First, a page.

Were they inextricably linked to youthful rebellion?
Do they have a point to prove?
Can they pull it off without looking stupid?
What are they wearing?
Are they too fat?
Does anybody care?

There are very possibly other factors that I have forgotten. The answers to many of these can be nuanced, and the way to an Acceptable Reunion can lie in the alchemical combination of a few of these criteria.

The "does anybody care" one is interesting to me, because if they don't it takes away the twitchy suspicions of THE CASH IN (another one of those dumb rock double-standards, as if the whole fucking edifice of 20th century pop/rock wasn't a highly commercial venture). When Tactics played shows to support their discography compilations, there were probably a couple of hundred attendees across all shows - but they were all people for who Tactics would have been really bloody important band, and Studdert etc played in a way (and with an attitude) that honoured that respect. It was like a private celebration and it was intense and awesome because of that. They were really good nights, it would be a drag to have missed them.

Anyway, I got an awful lot out of seeing Laughing Clowns. I heard the people who made that music play it live, and that gave me some priceless insight into the songs and their power. This in turn deepened my already substantial love for the band. At their first Basement show in May last year I reckon they were commanding all the fire and darkness that I've heard on the records and bootlegs and it wasn't in a lazy walkthrough or simple nostalgia exercise.

I draw a very sharp distinction between this experience and having seen them as a skinny-suited working band back in the day, but I still don't think the more recent experience is invalid. Being cautious of reunions is a sound policy I think, but at times the music (and/or our response to it) can transcend all the social constructions we place around it and I'd always want to experience those moments regardless of their "authenticity".

Finally, I often think of the beautiful LP title from the (reformed) New York Dolls - one day it will please us to remember even this.

Tuesday, November 16, 2010

The Cure - Live x 5

Sydney Entertainment Centre 18 Aug 1992
Sydney Entertainment Centre 14 Oct 2000
Sydney Entertainment Centre 15 Oct 2000
Sydney Entertainment Centre 09 Aug 2007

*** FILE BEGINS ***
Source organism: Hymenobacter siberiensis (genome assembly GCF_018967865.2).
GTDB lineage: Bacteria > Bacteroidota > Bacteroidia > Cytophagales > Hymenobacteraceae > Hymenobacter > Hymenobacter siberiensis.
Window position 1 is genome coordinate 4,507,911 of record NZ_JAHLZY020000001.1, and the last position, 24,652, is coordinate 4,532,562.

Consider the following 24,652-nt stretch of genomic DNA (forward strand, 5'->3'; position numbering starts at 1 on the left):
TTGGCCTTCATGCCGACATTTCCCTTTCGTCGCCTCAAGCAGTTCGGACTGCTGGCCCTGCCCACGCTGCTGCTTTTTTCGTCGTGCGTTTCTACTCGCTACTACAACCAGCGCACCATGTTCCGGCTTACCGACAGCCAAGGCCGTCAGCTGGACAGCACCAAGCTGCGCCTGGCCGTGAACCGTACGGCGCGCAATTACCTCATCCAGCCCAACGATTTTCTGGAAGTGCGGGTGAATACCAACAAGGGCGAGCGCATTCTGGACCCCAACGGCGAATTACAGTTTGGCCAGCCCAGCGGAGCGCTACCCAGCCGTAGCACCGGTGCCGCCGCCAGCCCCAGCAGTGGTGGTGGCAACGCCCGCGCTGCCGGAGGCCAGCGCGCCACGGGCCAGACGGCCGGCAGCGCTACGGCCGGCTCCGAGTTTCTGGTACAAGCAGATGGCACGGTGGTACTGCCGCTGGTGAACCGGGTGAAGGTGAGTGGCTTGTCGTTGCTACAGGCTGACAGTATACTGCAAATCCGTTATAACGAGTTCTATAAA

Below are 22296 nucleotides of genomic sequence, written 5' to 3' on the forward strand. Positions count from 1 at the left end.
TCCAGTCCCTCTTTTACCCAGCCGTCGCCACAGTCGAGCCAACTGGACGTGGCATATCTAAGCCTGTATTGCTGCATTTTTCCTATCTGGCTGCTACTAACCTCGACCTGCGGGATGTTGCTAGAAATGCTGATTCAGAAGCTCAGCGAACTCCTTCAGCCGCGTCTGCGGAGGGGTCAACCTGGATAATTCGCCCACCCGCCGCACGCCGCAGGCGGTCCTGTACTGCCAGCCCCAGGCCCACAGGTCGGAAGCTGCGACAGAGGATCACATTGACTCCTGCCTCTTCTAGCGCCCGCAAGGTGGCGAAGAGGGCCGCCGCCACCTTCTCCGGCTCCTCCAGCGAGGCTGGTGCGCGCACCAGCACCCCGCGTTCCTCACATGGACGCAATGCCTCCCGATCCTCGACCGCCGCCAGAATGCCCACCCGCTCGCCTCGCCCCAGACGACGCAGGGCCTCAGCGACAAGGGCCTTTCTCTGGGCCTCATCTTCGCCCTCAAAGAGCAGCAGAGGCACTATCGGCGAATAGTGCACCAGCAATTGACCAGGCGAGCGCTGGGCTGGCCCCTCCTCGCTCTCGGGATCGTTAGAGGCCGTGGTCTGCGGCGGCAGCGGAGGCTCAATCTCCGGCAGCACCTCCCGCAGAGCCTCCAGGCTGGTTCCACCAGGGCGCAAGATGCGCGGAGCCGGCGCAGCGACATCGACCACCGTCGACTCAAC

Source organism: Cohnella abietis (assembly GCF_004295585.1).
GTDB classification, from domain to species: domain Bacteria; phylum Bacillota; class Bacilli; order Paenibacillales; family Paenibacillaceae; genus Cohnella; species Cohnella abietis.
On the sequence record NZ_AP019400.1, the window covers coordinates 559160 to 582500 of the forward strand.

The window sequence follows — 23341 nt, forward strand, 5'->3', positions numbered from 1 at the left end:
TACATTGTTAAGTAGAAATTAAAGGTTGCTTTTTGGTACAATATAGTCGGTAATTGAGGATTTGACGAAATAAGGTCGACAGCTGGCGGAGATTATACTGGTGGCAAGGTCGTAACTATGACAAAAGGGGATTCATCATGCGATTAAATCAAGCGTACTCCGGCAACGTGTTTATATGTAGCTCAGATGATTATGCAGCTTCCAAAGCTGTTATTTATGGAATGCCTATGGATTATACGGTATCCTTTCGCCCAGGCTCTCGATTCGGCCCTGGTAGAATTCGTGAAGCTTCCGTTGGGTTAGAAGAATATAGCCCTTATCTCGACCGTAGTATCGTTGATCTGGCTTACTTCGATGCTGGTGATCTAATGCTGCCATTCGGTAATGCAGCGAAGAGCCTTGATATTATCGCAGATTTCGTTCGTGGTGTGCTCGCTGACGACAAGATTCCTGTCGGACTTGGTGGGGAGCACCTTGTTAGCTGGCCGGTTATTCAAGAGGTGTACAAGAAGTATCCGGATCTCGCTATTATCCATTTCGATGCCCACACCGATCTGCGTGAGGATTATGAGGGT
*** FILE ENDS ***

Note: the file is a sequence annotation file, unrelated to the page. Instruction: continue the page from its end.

Sydney Entertainment Centre 10 Aug 2007

The Cure = teenage years, of course of course. I'm pretty fond of my teenage self, I reckon he was a pain in the arse but he still knew a thing or two. Driving through hilly suburbia in an eternal late summer, listening to Ride, obsessed with girls, creating angst and misery from perfectly agreeable circumstances. Robert Smith loomed large in those days, larger than even the giant lipstick-wearing potato of today. I never saw a peak-period Cure show, the closest I came was seeing the Wish tour in 1992. This was almost the same line-up as the legendary Prayer Tour shows of 1989 (disappointingly minus keyboardist Roger O'Donnell). They played well but the intensity wasn't there, and even a Prayer Tour show would have sucked in the Sydney Entertainment Centre. Realistically they probably sucked in most of the massive arenas they played on that tour, the clinically beautiful recording of Entreat creating unrealistic expectations for fautless Cure live experiences.

In 2000 I saw two shows on the Dream Tour, a conscious attempt to recapture the intensity and drama of the band's "dark" classics (Disintegration, Faith, Pornography). (I've always loved this duality in the Cure's music, the comfortable juxtapositon of crushing gloom and giddy pop - real life contains these kind of vertiginous shifts in experience). The shows were quite moving, the setlists laden with choice pearls from the back catalogue. The band were a bit lumpen compared to the wonderfully sparky and flexible Gallup/Thompson/Williams core but Smith's singing, playing and strange presence were still compelling. The tour was sponsored by classic rock radio station MMM, and was notable for its lack of classic rock radio tracks. Seeing Smith maltreat his guitar over the fascistic cheering crowd samples of Pornography while the real (capacity) crowd looked on nonplussed was an unexpectedly great punk rock moment.